X:Men Season One

As you already know, I’ve started
rewatching “Spider-man,” but in between those reviews, I’ve also
decided to go ahead and write about its sister series “X:Men.” I
was a huge fan of this cartoon when I was younger, so much so that
when I got my first job, a large portion of my paycheck went toward
buying comic books just so I could revisit a series I never got to
see end.

From what I remember, the show placed a
lot of emphasis on the characters and the relationships, not all of
them romantic. Here was a kids’ show that was willing to stretch the
definition of a kids’ show and tell some more adult stories without
pandering to their young audience.

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“Spider-man” Season Two

Last time I was here talking about
“Spider-man,” I made the claim that while the standalone episodes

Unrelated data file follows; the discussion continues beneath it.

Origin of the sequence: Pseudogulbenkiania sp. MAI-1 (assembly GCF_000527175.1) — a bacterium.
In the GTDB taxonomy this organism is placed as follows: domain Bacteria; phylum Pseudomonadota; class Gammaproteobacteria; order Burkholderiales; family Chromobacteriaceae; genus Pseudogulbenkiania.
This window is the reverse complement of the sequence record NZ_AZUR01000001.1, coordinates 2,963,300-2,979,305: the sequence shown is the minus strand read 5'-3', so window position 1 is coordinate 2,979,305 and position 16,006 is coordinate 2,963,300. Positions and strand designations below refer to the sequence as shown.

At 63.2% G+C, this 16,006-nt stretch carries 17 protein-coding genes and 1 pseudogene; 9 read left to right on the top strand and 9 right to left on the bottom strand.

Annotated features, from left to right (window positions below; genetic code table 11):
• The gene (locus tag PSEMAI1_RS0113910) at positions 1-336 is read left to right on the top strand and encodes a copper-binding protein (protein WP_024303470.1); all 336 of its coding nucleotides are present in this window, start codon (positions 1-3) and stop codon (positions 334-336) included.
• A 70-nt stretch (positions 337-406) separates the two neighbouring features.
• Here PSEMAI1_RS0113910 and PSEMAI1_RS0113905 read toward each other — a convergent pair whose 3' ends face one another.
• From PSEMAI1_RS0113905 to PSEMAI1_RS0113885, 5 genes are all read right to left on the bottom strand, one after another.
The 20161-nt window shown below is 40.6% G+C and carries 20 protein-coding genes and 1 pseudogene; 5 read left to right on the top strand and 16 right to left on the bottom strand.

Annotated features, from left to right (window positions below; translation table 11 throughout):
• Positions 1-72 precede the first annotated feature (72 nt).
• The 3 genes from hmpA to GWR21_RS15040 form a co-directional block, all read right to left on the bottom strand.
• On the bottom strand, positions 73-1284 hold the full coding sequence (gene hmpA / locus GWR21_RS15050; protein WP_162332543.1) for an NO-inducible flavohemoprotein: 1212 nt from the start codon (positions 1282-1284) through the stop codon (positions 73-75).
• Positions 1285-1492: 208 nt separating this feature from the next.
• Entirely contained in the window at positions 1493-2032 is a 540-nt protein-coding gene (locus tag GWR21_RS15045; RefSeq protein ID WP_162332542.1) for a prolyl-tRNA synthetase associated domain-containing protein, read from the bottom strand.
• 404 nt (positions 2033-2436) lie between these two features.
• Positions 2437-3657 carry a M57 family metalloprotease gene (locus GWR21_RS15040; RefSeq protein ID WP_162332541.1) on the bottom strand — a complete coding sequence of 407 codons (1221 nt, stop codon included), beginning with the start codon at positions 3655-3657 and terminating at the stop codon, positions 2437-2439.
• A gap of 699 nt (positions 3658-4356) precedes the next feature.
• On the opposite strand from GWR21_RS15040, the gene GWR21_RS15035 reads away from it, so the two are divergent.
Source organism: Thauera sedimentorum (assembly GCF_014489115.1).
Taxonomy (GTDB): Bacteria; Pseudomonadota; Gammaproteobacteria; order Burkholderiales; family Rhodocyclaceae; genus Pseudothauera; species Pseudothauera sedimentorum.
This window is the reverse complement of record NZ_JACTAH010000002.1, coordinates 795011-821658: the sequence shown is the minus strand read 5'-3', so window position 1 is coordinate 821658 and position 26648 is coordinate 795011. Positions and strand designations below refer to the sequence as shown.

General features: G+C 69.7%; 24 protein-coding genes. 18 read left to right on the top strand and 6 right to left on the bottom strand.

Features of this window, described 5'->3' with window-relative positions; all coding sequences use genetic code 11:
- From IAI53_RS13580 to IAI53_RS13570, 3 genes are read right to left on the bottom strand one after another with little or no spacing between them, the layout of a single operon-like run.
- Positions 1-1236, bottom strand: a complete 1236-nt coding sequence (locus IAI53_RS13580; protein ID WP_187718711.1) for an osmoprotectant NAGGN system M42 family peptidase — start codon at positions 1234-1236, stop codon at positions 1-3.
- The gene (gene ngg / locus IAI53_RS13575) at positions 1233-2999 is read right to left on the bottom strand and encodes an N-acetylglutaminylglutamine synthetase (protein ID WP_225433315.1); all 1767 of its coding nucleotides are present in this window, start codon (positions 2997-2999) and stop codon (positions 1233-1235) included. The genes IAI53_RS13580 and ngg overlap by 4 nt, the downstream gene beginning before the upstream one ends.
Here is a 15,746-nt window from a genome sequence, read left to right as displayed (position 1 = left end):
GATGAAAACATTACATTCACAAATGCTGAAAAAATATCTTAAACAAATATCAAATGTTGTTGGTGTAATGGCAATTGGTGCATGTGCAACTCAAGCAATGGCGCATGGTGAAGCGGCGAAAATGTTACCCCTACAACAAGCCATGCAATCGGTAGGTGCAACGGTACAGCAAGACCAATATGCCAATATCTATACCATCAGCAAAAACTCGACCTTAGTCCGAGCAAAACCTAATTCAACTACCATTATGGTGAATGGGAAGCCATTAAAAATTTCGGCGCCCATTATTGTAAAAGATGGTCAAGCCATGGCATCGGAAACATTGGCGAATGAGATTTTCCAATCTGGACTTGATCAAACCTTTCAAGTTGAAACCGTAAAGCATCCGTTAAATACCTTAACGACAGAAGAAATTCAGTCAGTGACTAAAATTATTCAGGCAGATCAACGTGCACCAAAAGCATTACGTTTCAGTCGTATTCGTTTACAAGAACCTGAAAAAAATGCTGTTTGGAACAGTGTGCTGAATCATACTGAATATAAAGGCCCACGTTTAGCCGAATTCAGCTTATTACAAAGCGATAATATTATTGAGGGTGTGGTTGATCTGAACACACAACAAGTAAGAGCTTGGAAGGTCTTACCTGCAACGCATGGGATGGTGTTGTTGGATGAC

can be good, the show works better in the season-long arcs.

And now I get the chance to defend my
claim as we dive into the second season, “Neogenic Nightmare.”

Spider-man has recovered nicely from
his season one adventures, but all is not well in Spidey land. On a
typical patrol, he loses his spider powers. After a trip to visit his
old scientist pal Doctor Connors, Spidey discovers that he’s still
mutating, and that when the mutations stop, he won’t be human any

That would be bad enough, but Spidey
also has to deal with Kingpin massing a small army of super-villains,
all intent on killing our hero; the return of the Hobgoblin (when
will people learn to just pay that guy???); the arrival of the
Punisher and Blade, two supposed heroes intent on murdering
Spider-man; and probably most importantly, Mary Jane dumps Peter
after he blows her off one to many times.

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